scanAndOrder is a boolean that is true when a query cannot use the ordering in the index to return the requested sorted results; i.e. MongoDB must sort the documents after it receives the documents from a cursor. The field only appears when the value is true.


The number of documents deleted by the operation.


The number of documents inserted by the operation.


New in version 2.6.

The number of documents that match the system.profile.query condition for the update operation.


New in version 2.6.

The number of documents modified by the update operation.


A boolean that indicates the update operation’s upsert option value. Only appears if upsert is true.


The number of index keys the update changed in the operation. Changing an index key carries a small performance cost because the database must remove the old key and inserts a new key into the B-tree index.


New in version 3.0.0.

The number of conflicts encountered during the write operation; e.g. an update operation attempts to modify the same document as another update operation. See also write conflict.


The number of times the operation yielded to allow other operations to complete. Typically, operations yield when they need access to data that MongoDB has not yet fully read into memory. This allows other operations that have data in memory to complete while MongoDB reads in data for the yielding operation. For more information, see the FAQ on when operations yield.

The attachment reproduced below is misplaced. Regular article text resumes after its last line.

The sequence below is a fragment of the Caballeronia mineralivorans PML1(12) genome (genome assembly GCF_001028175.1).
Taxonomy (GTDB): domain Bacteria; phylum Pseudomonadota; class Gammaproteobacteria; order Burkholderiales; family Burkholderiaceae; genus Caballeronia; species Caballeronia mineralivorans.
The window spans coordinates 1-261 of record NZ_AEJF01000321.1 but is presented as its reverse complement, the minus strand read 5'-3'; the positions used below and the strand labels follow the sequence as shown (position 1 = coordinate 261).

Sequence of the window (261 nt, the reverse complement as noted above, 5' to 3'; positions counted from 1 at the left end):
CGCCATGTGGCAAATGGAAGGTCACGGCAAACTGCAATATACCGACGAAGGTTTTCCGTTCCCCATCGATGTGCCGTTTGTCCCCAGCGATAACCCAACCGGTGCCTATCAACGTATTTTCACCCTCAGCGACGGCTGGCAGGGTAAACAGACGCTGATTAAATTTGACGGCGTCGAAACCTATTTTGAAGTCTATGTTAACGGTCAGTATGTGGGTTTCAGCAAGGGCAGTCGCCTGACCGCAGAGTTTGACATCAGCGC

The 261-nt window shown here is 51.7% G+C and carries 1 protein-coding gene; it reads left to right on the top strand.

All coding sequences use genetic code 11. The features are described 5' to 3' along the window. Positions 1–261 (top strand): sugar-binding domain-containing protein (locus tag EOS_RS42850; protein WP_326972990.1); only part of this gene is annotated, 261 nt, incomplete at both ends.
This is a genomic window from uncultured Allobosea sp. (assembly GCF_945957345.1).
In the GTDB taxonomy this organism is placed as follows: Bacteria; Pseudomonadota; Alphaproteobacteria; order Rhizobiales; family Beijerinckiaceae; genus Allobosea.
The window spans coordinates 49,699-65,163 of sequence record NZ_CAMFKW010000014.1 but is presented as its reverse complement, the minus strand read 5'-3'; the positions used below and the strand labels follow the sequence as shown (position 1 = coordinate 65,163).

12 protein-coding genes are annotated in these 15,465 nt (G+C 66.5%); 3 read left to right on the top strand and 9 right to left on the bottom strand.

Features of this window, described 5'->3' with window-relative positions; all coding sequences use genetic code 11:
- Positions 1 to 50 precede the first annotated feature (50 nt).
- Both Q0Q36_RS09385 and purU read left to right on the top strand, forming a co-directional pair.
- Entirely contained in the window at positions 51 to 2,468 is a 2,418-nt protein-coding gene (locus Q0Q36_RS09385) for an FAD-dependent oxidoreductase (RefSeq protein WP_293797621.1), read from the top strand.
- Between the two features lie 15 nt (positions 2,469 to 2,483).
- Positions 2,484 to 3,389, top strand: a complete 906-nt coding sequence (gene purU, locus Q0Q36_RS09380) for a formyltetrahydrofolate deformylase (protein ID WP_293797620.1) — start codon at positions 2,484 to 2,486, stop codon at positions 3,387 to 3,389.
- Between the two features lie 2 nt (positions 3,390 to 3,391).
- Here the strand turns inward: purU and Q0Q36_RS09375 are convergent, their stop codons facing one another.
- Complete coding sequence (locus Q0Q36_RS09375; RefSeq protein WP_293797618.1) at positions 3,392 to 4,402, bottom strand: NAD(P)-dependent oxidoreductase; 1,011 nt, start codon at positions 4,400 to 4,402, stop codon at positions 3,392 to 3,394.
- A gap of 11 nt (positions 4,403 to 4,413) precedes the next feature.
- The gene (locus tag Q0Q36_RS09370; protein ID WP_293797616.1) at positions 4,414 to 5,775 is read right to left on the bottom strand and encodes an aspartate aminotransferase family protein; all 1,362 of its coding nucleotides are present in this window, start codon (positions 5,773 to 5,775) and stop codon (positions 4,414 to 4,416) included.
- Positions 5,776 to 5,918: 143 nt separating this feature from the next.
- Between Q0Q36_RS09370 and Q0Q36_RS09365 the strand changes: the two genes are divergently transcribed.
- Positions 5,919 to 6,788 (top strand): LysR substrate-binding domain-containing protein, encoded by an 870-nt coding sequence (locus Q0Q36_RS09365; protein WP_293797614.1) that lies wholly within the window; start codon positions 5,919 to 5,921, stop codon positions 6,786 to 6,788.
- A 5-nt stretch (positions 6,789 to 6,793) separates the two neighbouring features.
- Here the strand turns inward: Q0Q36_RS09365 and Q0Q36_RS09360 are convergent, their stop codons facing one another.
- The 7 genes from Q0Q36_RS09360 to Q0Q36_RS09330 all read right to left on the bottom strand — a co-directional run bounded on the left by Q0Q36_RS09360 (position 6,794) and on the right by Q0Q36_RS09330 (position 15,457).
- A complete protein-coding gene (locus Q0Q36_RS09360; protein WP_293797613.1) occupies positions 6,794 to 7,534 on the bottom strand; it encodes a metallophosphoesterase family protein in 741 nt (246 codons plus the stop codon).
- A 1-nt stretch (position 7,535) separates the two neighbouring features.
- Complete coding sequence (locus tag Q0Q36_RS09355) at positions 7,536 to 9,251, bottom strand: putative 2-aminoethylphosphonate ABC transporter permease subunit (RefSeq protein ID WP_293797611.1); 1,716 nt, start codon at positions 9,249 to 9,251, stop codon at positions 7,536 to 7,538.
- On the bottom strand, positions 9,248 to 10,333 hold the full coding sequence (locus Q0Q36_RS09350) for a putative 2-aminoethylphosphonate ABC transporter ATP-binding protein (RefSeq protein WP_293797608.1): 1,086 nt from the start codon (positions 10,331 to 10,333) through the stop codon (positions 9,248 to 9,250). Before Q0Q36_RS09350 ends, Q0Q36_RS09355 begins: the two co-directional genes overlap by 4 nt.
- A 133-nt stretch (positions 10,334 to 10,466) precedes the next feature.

New in version 3.0.0: locks replaces the lockStats field.

The system.profile.locks provides information for various lock types and lock modes held during the operation.

The possible lock types are:

  • Global represents global lock.
  • MMAPV1Journal represents MMAPv1 storage engine specific lock to synchronize journal writes; for non-MMAPv1 storage engines, the mode for MMAPV1Journal is empty.
  • Database represents database lock.
  • Collection represents collection lock.
  • Metadata represents metadata lock.
  • oplog represents lock on the oplog.

The possible locking modes for the lock types are as follows:

  • R represents Shared (S) lock.
  • W represents Exclusive (X) lock.
  • r represents Intent Shared (IS) lock.
  • w represents Intent Exclusive (IX) lock.

The returned lock information for the various lock types include:


Number of times the operation acquired the lock in the specified mode.